NASA’s Juno probe has captured incredible images of the huge cyclones that surround Jupiter’s north and south poles – and they’re unlike anything in the solar system.
The Juno probe took five years to make the 1.7 billion mile journey to the solar system’s largest planet – and is now gathering data on the mysterious gas giant.
The probe captured data showing that the atmospheric winds of the gas-giant planet run deep into its atmosphere and last longer than similar atmospheric processes found here on Earth.
The huge cyclones at the poles are believed to be lasting atmospheric features, and are ‘unlike anything encountered in our solar system’, the scientists say.
Scott Bolton, principal investigator of Juno, from the Southwest Research Institute, San Antonio. ‘Juno is only about one third the way through its primary mission, and already we are seeing the beginnings of a new Jupiter.”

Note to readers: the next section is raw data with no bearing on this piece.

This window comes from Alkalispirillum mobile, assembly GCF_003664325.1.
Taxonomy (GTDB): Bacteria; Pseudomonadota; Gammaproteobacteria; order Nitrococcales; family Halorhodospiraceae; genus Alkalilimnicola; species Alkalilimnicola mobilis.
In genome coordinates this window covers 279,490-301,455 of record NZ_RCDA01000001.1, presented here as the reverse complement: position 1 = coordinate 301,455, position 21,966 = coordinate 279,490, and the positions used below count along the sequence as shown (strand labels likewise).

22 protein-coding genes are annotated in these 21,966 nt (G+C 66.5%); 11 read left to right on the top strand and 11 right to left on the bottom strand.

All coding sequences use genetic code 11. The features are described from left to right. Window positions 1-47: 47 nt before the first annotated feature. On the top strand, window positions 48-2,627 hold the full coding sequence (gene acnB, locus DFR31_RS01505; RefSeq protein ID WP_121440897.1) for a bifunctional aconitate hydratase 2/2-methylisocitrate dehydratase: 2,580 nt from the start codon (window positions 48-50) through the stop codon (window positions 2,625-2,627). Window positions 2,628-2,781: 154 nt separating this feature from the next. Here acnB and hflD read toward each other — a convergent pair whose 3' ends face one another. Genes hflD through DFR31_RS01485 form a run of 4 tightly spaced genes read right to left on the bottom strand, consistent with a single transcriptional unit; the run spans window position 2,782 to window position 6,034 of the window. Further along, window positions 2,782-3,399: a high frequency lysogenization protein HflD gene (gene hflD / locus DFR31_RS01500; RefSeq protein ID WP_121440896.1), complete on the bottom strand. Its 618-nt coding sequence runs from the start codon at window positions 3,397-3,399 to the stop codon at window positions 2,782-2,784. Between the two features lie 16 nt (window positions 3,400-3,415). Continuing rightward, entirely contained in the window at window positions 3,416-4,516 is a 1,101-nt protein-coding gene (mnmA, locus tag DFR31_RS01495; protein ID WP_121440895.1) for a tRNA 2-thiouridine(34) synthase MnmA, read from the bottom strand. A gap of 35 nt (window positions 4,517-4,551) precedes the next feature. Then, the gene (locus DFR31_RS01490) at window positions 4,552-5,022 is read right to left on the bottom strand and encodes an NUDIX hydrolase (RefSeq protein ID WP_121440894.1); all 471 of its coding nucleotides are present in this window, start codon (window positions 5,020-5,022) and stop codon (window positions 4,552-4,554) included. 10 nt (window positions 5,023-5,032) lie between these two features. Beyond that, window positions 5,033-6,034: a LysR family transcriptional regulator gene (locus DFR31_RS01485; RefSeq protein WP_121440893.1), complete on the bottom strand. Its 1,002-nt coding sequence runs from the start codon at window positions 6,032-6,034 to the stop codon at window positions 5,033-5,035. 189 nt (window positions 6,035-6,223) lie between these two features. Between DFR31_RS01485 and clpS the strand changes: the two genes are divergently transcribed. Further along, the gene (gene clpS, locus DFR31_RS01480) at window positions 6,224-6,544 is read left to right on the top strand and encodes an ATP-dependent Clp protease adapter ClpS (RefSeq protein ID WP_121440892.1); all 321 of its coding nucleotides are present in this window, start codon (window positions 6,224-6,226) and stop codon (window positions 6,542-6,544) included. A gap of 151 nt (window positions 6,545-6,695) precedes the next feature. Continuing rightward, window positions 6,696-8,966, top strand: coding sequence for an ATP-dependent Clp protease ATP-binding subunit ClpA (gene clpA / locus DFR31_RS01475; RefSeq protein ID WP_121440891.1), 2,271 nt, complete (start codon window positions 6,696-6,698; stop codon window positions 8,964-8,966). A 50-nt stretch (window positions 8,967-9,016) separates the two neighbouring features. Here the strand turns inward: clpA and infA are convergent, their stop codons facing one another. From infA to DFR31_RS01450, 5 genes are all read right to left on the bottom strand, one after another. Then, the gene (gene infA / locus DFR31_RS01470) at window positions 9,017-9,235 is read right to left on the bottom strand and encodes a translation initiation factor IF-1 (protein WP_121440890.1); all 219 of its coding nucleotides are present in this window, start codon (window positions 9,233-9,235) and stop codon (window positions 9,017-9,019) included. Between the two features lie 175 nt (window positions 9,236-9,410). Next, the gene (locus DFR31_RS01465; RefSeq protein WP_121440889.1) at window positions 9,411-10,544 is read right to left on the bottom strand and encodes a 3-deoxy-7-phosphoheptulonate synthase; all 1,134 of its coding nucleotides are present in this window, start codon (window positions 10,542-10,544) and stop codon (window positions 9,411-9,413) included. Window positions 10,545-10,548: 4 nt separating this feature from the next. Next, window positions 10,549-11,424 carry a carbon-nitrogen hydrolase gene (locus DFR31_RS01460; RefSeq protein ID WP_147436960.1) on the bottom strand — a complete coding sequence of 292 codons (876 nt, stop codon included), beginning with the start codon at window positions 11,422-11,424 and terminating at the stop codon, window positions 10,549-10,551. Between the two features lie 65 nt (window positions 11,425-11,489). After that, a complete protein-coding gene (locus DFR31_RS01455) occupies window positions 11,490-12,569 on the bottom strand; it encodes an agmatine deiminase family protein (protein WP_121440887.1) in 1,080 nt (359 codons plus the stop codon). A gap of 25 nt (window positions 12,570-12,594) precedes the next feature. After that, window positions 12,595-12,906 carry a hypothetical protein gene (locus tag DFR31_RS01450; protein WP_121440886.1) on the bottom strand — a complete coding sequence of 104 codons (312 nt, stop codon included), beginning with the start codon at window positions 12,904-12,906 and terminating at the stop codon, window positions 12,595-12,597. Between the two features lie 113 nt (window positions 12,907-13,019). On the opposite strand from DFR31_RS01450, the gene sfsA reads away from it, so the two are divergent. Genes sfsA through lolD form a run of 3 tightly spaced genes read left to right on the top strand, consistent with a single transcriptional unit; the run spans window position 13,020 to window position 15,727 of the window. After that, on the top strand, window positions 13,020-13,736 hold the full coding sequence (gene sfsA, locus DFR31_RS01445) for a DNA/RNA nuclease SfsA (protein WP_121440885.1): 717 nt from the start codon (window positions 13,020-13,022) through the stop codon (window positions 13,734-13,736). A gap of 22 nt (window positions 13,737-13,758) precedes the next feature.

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‘Juno’s unique orbit and evolutionary high-precision radio science and infrared technologies enabled these paradigm-shifting discoveries.’
The depth to which the roots of Jupiter’s famous zones and belts extend has been a mystery for decades.
Gravity measurements collected by Juno during its close flybys of the planet have now provided an answer.
‘Galileo viewed the stripes on Jupiter more than 400 years ago,” said Yohai Kaspi, Juno co-investigator from the Weizmann Institute of Science, Rehovot, Israel, and lead author of a Nature paper on Jupiter’s deep weather layer.
‘Until now, we only had a superficial understanding of them and have been able to relate these stripes to cloud features along Jupiter’s jets. Now, following the Juno gravity measurements, we know how deep the jets extend and what their structure is beneath the visible clouds. It’s like going from a 2-D picture to a 3-D version in high definition.”